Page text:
The Return of an Obscure Franchise - Brigandine: The Legend of Runeseria (Nintendo Switch)
A bit of backstory for those unaware, the first Brigandine was a PSX RPG that came out in the states around 2000, and while it has a cult following around here it was never a real success. It's just an obscure little gem that had pretty much no hope of ever seeing the light of day again. Brigandine: Legend of Forsena was a Strategy RPG that played nothing like any other SRPG out and not a game that created nearly enough of a splash to cause anyone to try to emulate the things it did. I couldn't even find out what the actual sales for this game were. It's a shame because the things Brigandine did were really fun and great, but it seemed that in the modern-day the only way a person was ever going to be able to experience it was to emulate the game.
Then, out of nowhere, there was an announcement that there was going to be a new Brigandine game. Not a port or remake, but a brand new game. The very idea that something like this could even happen never really occurred to pretty much any fan, as much as they'd have wished for it. It even got a worldwide release, not just a Japanese release with a western one coming.
All that said, this is a Strategy RPG that features six different playable countries. The continent is currently in the beginning of a war to gain control of it all. Each Nation possesses a powerful Rune Stone called a Brigandine, each one representing some kind of Value: Sanctity, Glory, Justice, Freedom, and Ego. Uniting under the symbol of the Brigandine, each country fights. The Sixth country, however, does not possess one. Their very lands lack the same density of mana as the rest, making their lands infertile. Two countries represent different sects of the religion of the land, there is a nation of pirates formed of former brigands, a tribe of Shinobi who recently declared their independence, and others. It is a very varied cast of countries, all with pretty good reasons to be caught up in this war.
Where things get fun is each country has a different number of Knights, Bases, Monsters, and Location to start. Depending on who you choose you will have to adjust your strategy based on all these factors. Arrange your knights, gear, locations, and upgrades during the first phase. You can also send extra knights who you don't feel you'll need in the attack phase on quests. These quests change based on what city the knight currently occupies, and success is based on their class and level. You can find new gear, monsters to join your ranks, special items, or even knew knights to join your army.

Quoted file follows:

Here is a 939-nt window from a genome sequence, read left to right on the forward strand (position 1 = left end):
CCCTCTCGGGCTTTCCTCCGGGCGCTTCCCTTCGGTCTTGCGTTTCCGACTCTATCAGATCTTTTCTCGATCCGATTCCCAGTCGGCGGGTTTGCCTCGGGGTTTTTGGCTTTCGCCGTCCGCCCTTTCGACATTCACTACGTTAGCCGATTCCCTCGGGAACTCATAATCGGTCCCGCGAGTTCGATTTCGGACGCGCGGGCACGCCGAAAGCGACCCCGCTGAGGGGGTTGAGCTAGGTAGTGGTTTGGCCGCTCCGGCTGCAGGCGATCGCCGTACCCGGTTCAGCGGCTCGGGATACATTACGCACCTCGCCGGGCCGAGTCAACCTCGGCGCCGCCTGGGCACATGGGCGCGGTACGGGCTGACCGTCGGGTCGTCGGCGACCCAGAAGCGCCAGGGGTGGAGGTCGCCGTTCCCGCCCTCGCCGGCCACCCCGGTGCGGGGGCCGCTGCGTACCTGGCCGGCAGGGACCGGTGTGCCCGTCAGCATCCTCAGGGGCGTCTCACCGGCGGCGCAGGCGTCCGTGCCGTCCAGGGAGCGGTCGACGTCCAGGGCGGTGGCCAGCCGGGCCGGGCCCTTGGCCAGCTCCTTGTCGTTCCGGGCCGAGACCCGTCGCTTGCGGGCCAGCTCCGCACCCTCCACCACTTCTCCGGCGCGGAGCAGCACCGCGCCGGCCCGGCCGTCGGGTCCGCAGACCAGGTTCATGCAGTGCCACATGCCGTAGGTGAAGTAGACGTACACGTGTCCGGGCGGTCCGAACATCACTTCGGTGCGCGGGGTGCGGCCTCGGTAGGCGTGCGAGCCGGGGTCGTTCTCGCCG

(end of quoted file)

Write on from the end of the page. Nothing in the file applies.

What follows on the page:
Where things get interesting is how you build your units. Each Knight acts as a unit captain. In addition to their abilities, they have a Rune area and Rune Power. You assign monsters to a Knight, each monster having a certain Rune Cost, and the total of all monsters cannot exceed that of the Rune Knight's power. The Rune area is how far away a monster can be from their respective knight without suffering penalties. Each Knight's Rune Stat's are going to be a bit different based on class and level. Considering the vast number of monsters at your disposal, you are going to have to make some hard choices to get the best out of all your units.
A thing to note, certain abilities of classes can be made permanent after mastering a class (Gaining five levels in it basically, bit more to it than that at times), so you can also tweak how characters grow. Units that start at a higher level have less flexibility, but an example is Selphie starts as an Archer if you have her in your army. Her stats also allow her to become a lancer. What I'm doing is using leveling her up in archer classes to get her accuracy bonuses as a passive, then using her other levels as Lancer classes to give her a high rate to hit with her melee attacks. Just one basic example.